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Assigning to a final variable  RSS feed

 
femi Joseph
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hello, please what is the result of the code below.


 
Henry Wong
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First, let's move this topic to the beginners Java forum. Second, what happen when you compiled it? What was the result?

Henry
 
femi Joseph
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Henry Wong wrote:First, let's move this topic to the beginners Java forum. Second, what happen when you compiled it? What was the result?

Henry
   Nothing prints out. I read a chapter that says anytime you use a final variable you have to assign a value to it. So I think the code has a problem because the final x was not assigned. Am I correct?
 
Julian West
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Nothing prints out because nothing in the code tells the program to print anything out.

Are you certain x isn't assigned a value? (x = ...)

Additionally, the post topic is "ternary operator" but the code doesn't have a ternary operator...may want to change that.
 
femi Joseph
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Julian West wrote:Nothing prints out because nothing in the code tells the program to print anything out.

Are you certain x isn't assigned a value? (x = ...)

Additionally, the post topic is "ternary operator" but the code doesn't have a ternary operator...may want to change that.
  ok Thanks
 
Paul Clapham
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femi femmy wrote:I read a chapter that says anytime you use a final variable you have to assign a value to it. So I think the code has a problem because the final x was not assigned. Am I correct?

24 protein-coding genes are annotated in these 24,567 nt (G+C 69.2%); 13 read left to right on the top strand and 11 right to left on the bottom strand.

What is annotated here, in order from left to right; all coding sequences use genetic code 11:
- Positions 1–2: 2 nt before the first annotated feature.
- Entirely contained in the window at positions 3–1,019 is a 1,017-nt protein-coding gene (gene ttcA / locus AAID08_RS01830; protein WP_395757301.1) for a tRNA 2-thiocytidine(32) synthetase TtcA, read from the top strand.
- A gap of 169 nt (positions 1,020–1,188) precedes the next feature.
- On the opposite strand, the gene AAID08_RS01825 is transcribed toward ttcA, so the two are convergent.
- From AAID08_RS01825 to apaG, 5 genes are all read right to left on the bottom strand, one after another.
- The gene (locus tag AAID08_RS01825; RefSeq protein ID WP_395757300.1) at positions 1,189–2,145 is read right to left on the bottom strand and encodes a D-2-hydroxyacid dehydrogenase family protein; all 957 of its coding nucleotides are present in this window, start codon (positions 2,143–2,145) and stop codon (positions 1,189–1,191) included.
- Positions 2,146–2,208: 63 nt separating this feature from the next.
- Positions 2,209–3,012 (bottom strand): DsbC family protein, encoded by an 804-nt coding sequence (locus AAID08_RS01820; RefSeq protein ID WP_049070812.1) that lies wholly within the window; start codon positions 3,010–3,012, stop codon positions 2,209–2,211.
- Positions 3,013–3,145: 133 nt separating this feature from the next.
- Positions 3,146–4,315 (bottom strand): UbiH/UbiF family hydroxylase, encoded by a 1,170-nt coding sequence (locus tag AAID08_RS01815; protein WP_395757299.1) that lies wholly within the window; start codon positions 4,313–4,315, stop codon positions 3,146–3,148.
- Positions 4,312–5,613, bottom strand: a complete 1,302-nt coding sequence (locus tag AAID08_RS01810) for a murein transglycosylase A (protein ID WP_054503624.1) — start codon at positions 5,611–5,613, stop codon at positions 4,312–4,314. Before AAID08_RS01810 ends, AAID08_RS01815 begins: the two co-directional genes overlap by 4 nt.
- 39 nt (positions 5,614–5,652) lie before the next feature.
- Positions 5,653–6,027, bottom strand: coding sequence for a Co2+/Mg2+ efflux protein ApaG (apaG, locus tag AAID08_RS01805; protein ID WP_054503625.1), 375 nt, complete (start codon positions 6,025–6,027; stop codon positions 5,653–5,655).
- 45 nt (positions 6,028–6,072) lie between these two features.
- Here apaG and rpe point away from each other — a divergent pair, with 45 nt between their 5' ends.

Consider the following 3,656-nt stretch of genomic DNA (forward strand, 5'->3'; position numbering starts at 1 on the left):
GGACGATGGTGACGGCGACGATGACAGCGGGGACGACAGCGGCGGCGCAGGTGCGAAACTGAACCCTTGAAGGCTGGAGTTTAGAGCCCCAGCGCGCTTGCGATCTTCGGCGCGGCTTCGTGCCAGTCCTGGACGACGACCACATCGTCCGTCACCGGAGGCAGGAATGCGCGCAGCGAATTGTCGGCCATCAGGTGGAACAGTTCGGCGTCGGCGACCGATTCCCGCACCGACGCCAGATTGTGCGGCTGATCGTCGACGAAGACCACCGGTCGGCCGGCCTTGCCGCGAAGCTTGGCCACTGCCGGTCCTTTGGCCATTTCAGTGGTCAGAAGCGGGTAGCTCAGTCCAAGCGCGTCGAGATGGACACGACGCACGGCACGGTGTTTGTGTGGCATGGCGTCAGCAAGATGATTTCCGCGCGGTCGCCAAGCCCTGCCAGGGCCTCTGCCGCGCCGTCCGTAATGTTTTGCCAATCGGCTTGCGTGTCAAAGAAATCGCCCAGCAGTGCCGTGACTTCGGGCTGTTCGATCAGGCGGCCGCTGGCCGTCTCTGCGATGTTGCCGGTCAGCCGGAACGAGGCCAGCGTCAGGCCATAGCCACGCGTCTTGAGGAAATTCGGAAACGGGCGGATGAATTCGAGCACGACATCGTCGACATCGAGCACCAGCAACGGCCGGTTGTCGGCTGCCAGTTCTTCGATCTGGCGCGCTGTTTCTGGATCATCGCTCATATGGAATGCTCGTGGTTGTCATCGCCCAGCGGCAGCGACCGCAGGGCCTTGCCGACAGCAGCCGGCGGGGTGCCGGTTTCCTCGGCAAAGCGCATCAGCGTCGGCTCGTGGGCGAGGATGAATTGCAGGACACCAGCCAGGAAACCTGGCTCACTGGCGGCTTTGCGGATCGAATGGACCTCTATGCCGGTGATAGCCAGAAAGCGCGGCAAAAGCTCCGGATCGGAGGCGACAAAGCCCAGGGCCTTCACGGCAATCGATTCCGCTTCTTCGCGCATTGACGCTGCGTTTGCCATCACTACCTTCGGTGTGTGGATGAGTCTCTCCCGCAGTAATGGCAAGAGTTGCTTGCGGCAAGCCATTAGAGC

Yes, you're correct. And no, you aren't. It's true that you have to assign a value to a final variable. However it's possible that the code fragment you posted might qualify as assigning a value to x in some cases... it's a bit more complicated than what you thought. It would be better to produce a compilable code fragment -- i.e. a whole class -- which includes that code somehow and see what the compiler says.
 
Paul Clapham
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Julian West wrote:Additionally, the post topic is "ternary operator" but the code doesn't have a ternary operator...may want to change that.


I don't think Femi's allowed to edit the subject of the post, so I changed it to something which looks okay to me. Okay with you Femi, or should I change it to something else?
 
Campbell Ritchie
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It is actually possible to define a result in terms of the values of x and y after the code has been run. The if‑else can be used to define x, so you should be able to write...or something in a similar format. You should find it reasonably straightforward to calculate that sort of result
 
Campbell Ritchie
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Paul Clapham wrote:. . . you have to assign a value to a final variable. However it's possible that the code fragment you posted might qualify as assigning a value to x in some cases... . . .
That code snippet has two paths through it, via the if and via the else. The compiler is programmed to recognise that those two paths exhaust all possibilities, so it interprets the if‑else as meaning the code will definitely follow one path or the other and x will definitely have been assigned to by the end of the code shown. So I would expect it to compile all right.
It is not however programmed to be able to recognise this as exhausting all possibilities:-...so it cannot convince itself (even if the human reader can) that those two ifs cover all possibilities. You will probably get the same compiler error if you remove the final keyword because x is declared as a local variable (I think), and the same rule about having to be definitely assigned applies to local variables and final variables.
 
Paweł Baczyński
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Actually, if you don't try to use the variable, you won't get any error.This compiles fine and prints Hurray!

It gets even more interesting. If the compiler is certain the line that tries to read from the variable can not be reached, it won't complain.This compiles fine and prints Hurray!
 
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